Photo_Courtesy_of_Photographs_and_Prints_Division__Schomburg_Center_for_Research_in_Black_Culture__The_New_York_Public_Library__copy.jpg

WRITING BLACKNESS: HARLEM | PARIS

 

Writing Blackness: Harlem | Paris is an exploration of the Harlem Renaissance through the Schomburg Center collection. This exhibit was inspired by literary salons, convening spaces where intellectual and arts movements were fostered through dialogue and the exchange of ideas among cultural producers. The Harlem Renaissance and Négritude, as literary and ideological movements, advanced the visibility and form of black cultural and political thought. Artistic and cultural works illustrated a new understanding of blackness within the Diaspora that echoed intellectual and scholarly interrogations of race consciousness, solidarity and pride. From its origins, the Schomburg Center was at the heart of the New Negro Renaissance, and has a large repository of archival materials on Harlem and the black world from this period. Writing Blackness aims to incite intellectual engagement by ‘activating’ the collection, making items accessible in a living space — literally, a 2 bedroom apartment in an affordable housing, educational and cultural arts mixed-use development. This exhibition illustrates Arturo A. Schomburg’s pivotal role in collecting materials and supporting the cultural movements of the ‘new negro’ that travelled between Harlem and Paris and the center’s continued legacy of preserving and providing access to materials documenting the global Black experience.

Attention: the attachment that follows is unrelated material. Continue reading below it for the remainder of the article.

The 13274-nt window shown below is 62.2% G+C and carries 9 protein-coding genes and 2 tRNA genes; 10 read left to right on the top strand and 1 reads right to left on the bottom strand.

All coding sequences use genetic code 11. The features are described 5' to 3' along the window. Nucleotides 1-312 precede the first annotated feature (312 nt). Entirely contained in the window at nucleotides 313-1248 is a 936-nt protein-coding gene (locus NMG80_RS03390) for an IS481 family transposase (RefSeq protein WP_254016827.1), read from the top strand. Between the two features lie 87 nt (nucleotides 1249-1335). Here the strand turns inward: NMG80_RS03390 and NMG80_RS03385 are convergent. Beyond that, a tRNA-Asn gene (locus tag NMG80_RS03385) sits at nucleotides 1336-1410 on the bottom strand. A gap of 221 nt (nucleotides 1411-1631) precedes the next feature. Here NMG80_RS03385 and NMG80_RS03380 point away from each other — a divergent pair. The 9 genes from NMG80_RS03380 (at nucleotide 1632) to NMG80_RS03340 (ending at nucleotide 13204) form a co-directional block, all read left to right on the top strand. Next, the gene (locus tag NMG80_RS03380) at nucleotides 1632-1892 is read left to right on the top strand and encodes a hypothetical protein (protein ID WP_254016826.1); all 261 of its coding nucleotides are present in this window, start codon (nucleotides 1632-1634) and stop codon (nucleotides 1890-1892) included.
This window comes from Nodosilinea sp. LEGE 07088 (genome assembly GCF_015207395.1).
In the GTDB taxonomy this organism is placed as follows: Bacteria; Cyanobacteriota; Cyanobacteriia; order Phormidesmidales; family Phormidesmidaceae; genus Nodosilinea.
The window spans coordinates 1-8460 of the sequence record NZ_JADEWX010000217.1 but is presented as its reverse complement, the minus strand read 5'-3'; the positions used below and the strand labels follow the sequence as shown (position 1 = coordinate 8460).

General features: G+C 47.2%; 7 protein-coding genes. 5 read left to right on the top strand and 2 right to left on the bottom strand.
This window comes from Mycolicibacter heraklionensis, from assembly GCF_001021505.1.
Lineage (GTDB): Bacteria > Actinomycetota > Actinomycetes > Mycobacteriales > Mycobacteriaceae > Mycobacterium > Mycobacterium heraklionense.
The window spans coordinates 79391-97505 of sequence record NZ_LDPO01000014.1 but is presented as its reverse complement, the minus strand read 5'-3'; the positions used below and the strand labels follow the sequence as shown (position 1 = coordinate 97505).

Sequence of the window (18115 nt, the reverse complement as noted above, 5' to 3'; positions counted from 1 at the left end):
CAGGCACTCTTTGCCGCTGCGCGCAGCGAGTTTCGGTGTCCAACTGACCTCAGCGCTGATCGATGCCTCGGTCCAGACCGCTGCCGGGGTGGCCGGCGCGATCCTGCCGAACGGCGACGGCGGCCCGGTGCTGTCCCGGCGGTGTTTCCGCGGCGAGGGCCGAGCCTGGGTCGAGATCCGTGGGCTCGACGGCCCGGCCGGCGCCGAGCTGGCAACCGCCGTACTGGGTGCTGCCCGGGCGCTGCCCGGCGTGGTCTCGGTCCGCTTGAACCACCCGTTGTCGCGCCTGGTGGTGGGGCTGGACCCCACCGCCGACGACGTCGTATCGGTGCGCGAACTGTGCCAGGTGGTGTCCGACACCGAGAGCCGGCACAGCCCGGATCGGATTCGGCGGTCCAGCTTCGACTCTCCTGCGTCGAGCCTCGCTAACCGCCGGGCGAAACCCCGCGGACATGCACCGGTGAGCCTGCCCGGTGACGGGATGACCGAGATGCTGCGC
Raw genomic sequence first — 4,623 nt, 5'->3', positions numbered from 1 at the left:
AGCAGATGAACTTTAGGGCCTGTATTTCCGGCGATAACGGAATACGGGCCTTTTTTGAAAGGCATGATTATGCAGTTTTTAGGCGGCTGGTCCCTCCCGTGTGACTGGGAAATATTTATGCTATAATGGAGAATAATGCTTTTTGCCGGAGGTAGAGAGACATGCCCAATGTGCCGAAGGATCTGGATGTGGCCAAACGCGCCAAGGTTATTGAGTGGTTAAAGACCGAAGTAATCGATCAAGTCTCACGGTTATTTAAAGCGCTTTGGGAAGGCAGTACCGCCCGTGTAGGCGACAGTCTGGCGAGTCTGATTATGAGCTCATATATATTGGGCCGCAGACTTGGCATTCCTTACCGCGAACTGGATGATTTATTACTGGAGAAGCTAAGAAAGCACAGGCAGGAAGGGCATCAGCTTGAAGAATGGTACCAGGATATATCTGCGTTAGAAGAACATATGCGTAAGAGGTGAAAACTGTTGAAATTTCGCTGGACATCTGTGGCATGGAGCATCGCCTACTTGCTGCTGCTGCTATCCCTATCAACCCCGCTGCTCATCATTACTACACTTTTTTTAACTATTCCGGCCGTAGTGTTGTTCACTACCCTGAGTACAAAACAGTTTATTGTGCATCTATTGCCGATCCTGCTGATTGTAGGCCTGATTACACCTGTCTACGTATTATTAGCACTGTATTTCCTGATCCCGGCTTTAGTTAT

Clarisse Rosaz Shariyf and Ladi’Sasha Jones, Curators
#WRITINGBLACKNESS

 

Photo Credit, Photographs and Prints Division, Schomburg Center for research in Black Culture, NYPL

Image Courtesy of the Photographs and Prints Division, Schomburg Center for Research in Black Culture, NYPL

 

Writing Blackness: Harlem | Paris is an exploration of the Harlem Renaissance through the Schomburg Center collection. This exhibit was inspired by literary salons, convening spaces where intellectual and arts movements were fostered through dialogue and the exchange of ideas among cultural producers. The Harlem Renaissance and Négritude, as literary and ideological movements, advanced the visibility and form of black cultural and political thought. Artistic and cultural works illustrated a new understanding of blackness within the Diaspora that echoed intellectual and scholarly interrogations of race consciousness, solidarity and pride. From its origins, the Schomburg Center was at the heart of the New Negro Renaissance, and has a large repository of archival materials on Harlem and the black world from this period. Writing Blackness aims to incite intellectual engagement by ‘activating’ the collection, making items accessible in a living space — literally, a 2 bedroom apartment in an affordable housing, educational and cultural arts mixed-use development. This exhibition illustrates Arturo A. Schomburg’s pivotal role in collecting materials and supporting the cultural movements of the ‘new negro’ that travelled between Harlem and Paris and the center’s continued legacy of preserving and providing access to materials documenting the global Black experience.


Clarisse Rosaz Shariyf and Ladi’Sasha Jones, Curators

Installation view of "Room One, detailing the biography of bibliophile, Arturo, Alfronso Schomburg and the birth of the Schomburg Center", Photo credit, Terrence Jennings.